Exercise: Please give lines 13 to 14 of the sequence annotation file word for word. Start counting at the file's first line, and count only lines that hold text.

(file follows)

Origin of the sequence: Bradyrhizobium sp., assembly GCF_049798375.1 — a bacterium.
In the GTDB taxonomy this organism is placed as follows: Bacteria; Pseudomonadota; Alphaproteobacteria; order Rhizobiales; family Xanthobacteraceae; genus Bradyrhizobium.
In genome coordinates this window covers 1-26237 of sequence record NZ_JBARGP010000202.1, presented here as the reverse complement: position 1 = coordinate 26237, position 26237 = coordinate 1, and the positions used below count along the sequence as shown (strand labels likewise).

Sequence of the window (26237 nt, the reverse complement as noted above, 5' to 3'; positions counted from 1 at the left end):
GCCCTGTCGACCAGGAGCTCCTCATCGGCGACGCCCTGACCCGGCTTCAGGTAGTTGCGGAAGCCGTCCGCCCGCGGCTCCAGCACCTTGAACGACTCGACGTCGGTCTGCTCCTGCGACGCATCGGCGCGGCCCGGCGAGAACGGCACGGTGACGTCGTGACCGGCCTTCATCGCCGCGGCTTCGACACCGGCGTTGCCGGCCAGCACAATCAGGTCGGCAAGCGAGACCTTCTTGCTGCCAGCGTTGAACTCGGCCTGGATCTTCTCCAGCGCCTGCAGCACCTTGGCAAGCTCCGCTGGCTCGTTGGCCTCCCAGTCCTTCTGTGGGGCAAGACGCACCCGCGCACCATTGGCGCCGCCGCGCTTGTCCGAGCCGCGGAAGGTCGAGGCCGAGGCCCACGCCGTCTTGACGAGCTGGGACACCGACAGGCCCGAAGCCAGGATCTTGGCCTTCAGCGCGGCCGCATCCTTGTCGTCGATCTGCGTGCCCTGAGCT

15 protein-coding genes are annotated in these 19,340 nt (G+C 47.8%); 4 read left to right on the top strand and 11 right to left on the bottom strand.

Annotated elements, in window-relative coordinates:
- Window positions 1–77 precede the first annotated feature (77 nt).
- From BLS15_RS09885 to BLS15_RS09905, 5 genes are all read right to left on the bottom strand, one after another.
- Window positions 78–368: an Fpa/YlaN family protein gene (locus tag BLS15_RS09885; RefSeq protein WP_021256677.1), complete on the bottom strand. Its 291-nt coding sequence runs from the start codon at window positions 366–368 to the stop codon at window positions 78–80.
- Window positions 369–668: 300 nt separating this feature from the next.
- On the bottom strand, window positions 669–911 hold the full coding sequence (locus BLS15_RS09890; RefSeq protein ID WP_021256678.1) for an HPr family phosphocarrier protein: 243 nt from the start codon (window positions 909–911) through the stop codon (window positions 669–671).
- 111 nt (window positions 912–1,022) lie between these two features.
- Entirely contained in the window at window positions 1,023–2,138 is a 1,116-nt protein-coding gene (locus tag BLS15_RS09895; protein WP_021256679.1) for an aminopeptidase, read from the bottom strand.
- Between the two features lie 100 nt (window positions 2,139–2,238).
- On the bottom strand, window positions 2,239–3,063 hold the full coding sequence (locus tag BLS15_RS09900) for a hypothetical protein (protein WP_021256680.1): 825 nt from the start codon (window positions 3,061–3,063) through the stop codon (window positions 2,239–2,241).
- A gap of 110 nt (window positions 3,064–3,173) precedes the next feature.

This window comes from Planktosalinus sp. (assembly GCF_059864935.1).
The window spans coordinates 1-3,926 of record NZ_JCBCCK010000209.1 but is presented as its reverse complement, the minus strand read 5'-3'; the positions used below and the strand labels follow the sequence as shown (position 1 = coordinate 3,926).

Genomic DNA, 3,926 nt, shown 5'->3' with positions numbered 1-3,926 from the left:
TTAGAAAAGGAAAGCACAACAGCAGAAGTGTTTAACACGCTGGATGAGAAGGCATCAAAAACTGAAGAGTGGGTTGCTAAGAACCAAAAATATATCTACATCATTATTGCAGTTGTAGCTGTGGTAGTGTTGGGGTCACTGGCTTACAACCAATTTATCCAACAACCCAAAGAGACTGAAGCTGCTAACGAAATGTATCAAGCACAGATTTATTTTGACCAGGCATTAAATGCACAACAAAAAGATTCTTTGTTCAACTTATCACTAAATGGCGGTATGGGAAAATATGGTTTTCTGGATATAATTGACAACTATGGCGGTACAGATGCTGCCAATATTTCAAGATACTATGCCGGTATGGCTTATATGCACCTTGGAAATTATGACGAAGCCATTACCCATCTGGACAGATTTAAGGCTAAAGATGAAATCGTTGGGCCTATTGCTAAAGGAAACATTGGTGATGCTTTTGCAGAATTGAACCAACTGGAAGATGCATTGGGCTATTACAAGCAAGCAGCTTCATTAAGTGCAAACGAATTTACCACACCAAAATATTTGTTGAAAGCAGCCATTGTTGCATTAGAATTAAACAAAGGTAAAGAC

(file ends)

- 111 nt (window positions 912–1,022) lie between these two features.
- Entirely contained in the window at window positions 1,023–2,138 is a 1,116-nt protein-coding gene (locus tag BLS15_RS09895; protein WP_021256679.1) for an aminopeptidase, read from the bottom strand.